This lack of self-awareness is rendered even more acute by virtue of another differentiating characteristic of privilege under capitalism. It is that privilege is limited to the advantages inherent in the economic structure of society. That is, the same civil and criminal law, the same duties in war and peace, apply to both economically privileged and unprivileged. It would be a mistake to concentrate on obvious differences in the application of the law as being of the essence. Rather, one must contrast the single system of law and obligation under capitalism—however one-sidedly administered—with the differing systems that apply to privileged and unprivileged in other societies.

The divorce of economic from political or social privilege brings up the obvious fact that, at least in democratic societies like America, the privileged distribution of economic rewards is exposed to the corrective efforts of the democratic electorate. The question is, however, why the structure of privilege has remained relatively intact, despite so long an exposure to the potentially leveling influences of the majority.

In part, we can trace the answer to the very “invisibility” of privilege we have just described. Furthermore, in all stable societies the structure of privilege appears to the general public not as a special dispensation, but as the natural order of things, with which their own interests and sentiments are identified. This is especially true under capitalism, where the privileges of wealth are open, at least in theory, and to some extent in practice, to all comers. Finally, the overall results of capitalism, particularly in America during the entire 20th century and recently in Europe as well, have been sufficiently rewarding to hold anti-capitalist sentiment to a relatively small segment of the population.

That the defense of privilege is the active source of resistance to social and economic change may appear so obvious as scarcely to be worth emphasizing. Obvious or not, it is a fact too often passed over in silence. It seems to me impossible to analyze the nature of the opposition to change without stressing the vulgar but central fact that every person who is rich under capitalism is a beneficiary of its inherent privileges. Taking the American system as it now exists, it seems fair to assert that the chance to own and acquire wealth constitutes a primary—perhaps even a dominating—social motivation for most men, and that those who enjoy or aspire to these privileges will not readily acquiesce in changes that will substantially lessen their chances of maintaining or gaining them.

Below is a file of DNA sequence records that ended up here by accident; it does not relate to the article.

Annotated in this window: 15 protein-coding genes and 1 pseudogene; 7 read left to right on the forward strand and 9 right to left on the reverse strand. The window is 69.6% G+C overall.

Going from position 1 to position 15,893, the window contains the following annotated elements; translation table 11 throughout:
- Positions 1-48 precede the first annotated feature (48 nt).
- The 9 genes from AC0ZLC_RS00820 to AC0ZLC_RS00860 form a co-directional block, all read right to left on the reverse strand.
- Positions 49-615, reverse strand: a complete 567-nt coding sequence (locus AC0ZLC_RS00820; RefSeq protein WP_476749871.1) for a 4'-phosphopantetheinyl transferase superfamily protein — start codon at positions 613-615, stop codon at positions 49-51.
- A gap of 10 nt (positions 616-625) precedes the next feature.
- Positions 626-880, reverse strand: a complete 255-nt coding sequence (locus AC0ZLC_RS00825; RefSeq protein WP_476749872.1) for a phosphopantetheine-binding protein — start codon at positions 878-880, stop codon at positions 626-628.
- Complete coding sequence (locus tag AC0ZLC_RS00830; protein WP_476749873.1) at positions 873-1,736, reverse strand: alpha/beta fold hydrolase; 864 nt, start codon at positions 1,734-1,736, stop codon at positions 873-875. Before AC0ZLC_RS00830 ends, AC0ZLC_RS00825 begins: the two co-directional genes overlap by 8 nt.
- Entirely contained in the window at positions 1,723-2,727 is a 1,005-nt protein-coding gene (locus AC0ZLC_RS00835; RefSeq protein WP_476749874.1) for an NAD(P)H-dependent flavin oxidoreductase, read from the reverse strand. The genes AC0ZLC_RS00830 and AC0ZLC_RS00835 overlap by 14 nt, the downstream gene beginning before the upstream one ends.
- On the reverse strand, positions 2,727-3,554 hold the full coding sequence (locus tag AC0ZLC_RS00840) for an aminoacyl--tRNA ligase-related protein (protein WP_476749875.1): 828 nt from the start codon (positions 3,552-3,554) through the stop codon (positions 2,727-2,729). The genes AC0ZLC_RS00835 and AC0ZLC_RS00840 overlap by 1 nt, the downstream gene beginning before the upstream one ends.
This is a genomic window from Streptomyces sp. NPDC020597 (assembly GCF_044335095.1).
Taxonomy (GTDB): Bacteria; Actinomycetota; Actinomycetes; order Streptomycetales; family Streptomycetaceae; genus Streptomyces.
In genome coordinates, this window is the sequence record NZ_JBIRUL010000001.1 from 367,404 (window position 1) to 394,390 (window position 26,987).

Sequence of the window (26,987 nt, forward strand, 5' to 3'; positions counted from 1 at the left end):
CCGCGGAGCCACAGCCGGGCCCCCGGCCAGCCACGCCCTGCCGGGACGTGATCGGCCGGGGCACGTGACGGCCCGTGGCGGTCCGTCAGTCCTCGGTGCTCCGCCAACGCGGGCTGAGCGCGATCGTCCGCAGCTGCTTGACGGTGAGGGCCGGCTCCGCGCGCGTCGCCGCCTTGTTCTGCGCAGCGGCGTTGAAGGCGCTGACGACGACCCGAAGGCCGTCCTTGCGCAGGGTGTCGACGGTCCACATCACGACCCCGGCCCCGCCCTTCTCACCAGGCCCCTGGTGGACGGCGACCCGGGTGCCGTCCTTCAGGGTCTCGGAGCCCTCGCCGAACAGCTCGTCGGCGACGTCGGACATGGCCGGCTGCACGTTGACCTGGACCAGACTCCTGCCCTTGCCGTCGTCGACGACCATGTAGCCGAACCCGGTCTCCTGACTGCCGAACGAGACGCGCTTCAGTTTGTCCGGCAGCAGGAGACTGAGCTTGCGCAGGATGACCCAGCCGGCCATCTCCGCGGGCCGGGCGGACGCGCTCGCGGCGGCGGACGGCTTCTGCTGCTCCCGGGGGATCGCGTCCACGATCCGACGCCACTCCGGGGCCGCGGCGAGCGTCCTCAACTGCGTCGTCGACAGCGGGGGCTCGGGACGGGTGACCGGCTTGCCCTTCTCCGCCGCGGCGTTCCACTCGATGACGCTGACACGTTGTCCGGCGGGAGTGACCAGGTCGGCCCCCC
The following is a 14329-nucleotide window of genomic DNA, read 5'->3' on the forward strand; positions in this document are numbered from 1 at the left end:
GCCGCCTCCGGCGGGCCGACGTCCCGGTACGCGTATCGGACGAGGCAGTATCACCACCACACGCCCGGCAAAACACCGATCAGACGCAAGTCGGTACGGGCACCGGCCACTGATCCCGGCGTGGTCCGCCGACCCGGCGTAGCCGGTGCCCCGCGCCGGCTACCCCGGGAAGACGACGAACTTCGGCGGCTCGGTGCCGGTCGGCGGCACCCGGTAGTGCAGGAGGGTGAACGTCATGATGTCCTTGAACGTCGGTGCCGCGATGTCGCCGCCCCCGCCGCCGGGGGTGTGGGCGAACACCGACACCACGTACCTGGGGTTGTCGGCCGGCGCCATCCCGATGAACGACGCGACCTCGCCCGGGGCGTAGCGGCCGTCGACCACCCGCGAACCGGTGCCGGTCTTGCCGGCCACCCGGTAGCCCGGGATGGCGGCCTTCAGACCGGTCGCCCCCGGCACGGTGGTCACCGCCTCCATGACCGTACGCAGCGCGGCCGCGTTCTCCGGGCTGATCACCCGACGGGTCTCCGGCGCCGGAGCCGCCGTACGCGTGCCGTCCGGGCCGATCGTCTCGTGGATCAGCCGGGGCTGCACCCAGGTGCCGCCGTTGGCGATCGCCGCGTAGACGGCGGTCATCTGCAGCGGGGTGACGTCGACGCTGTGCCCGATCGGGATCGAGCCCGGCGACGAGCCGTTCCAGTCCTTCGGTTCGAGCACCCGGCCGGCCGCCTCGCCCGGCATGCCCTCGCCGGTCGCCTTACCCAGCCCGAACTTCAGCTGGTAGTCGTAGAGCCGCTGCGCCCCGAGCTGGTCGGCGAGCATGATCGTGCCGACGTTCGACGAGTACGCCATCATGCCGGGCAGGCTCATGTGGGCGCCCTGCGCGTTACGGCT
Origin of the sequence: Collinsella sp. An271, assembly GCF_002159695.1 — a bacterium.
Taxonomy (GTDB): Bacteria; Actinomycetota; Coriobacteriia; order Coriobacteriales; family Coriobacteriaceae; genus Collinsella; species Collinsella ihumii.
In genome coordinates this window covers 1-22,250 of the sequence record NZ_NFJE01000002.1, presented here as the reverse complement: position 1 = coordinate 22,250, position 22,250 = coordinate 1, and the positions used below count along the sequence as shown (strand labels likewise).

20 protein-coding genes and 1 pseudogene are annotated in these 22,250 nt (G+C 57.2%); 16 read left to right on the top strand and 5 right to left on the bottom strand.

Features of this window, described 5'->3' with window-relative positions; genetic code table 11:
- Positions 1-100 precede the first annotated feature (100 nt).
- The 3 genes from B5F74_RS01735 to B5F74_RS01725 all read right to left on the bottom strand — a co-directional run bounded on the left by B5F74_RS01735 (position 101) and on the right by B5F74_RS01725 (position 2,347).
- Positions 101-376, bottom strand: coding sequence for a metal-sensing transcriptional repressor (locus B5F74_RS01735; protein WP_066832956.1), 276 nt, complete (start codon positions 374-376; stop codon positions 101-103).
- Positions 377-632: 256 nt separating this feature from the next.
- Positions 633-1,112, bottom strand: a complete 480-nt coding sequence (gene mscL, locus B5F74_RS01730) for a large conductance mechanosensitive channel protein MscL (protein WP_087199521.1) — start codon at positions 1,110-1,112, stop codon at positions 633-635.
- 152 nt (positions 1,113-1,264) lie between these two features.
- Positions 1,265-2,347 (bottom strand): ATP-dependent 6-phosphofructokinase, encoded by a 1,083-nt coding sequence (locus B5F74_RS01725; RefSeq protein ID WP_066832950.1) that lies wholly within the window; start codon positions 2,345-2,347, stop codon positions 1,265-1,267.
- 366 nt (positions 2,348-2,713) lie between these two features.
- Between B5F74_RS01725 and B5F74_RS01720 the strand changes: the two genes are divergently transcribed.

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II

The touchstone of privilege provides an indispensable key when we now return to our main theme. If it does not give us an exact calculus by which to compute what changes will and will not be acceptable, it does give us an angle of entry, a point of view, without which attempts to cope with the problem of social change are apt to have no relevance at all.

Take, for example, the problem of the poverty that now afflicts some 30 or 40 million Americans. One alleged cause of this poverty has always directly stressed the privileges of capitalism. This is the view that poverty under capitalism is largely ascribable to wage exploitation. There is clearly an element of truth here, in that the affluence of the favored groups in capitalism does indeed stem from institutions that divert income from the community at large into the channels of dividends, interest, rent, monopoly returns, etc. It is by no means clear, however, that the amount of this diversion, if redistributed among the masses, would spell the difference between their poverty and their well-being. On the contrary, it is now generally acknowledged that the level of wages reflects workers' productivity more than any other single factor, and that this productivity in turn is primarily determined by the quantity and the quality of the capital equipment of the economic system.

Certainly, the productivity of the great mass of workers under capitalism has steadily increased, and so have their real wages. Today, for example, industrial workers in America cannot be classified as “poor” by prevailing absolute standards, if we take $4,000 a year as defining a level of minimum adequacy for a small family. Although wage poverty is clearly present in capitalism, it is primarily restricted to the agricultural areas and to the lowest categories of skills in the service trades. No small part of it is accounted for by discrimination against Negroes, and by the really shocking levels of income of Negro farm and service labor. On the other hand, the proportion of the labor force that is afflicted with this poverty is steadily diminishing. Farmers, farm managers, and farm laborers together will probably constitute only 5 per cent of the labor force within a decade. The low-paid non-farm common laborer, who constituted over 12 per cent of the working force in 1900, makes up only 5 per cent of it today and will be a smaller percentage tomorrow.